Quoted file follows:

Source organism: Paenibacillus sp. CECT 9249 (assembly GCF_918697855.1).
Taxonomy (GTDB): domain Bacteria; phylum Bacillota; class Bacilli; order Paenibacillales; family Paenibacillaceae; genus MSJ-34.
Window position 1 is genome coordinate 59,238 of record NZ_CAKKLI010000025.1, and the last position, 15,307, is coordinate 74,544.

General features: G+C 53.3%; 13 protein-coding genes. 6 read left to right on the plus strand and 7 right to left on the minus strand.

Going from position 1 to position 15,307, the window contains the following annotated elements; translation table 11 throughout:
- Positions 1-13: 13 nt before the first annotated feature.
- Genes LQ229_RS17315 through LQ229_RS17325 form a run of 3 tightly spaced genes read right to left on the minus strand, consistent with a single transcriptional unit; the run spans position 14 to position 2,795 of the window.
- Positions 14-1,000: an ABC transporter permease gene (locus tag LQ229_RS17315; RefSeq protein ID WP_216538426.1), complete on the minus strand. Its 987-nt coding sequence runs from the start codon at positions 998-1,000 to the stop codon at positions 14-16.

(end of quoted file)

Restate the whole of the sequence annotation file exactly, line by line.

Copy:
Source organism: Paenibacillus sp. CECT 9249 (assembly GCF_918697855.1).
Taxonomy (GTDB): domain Bacteria; phylum Bacillota; class Bacilli; order Paenibacillales; family Paenibacillaceae; genus MSJ-34.
Window position 1 is genome coordinate 59,238 of record NZ_CAKKLI010000025.1, and the last position, 15,307, is coordinate 74,544.

General features: G+C 53.3%; 13 protein-coding genes. 6 read left to right on the plus strand and 7 right to left on the minus strand.

Going from position 1 to position 15,307, the window contains the following annotated elements; translation table 11 throughout:
- Positions 1-13: 13 nt before the first annotated feature.
- Genes LQ229_RS17315 through LQ229_RS17325 form a run of 3 tightly spaced genes read right to left on the minus strand, consistent with a single transcriptional unit; the run spans position 14 to position 2,795 of the window.
- Positions 14-1,000: an ABC transporter permease gene (locus tag LQ229_RS17315; RefSeq protein ID WP_216538426.1), complete on the minus strand. Its 987-nt coding sequence runs from the start codon at positions 998-1,000 to the stop codon at positions 14-16.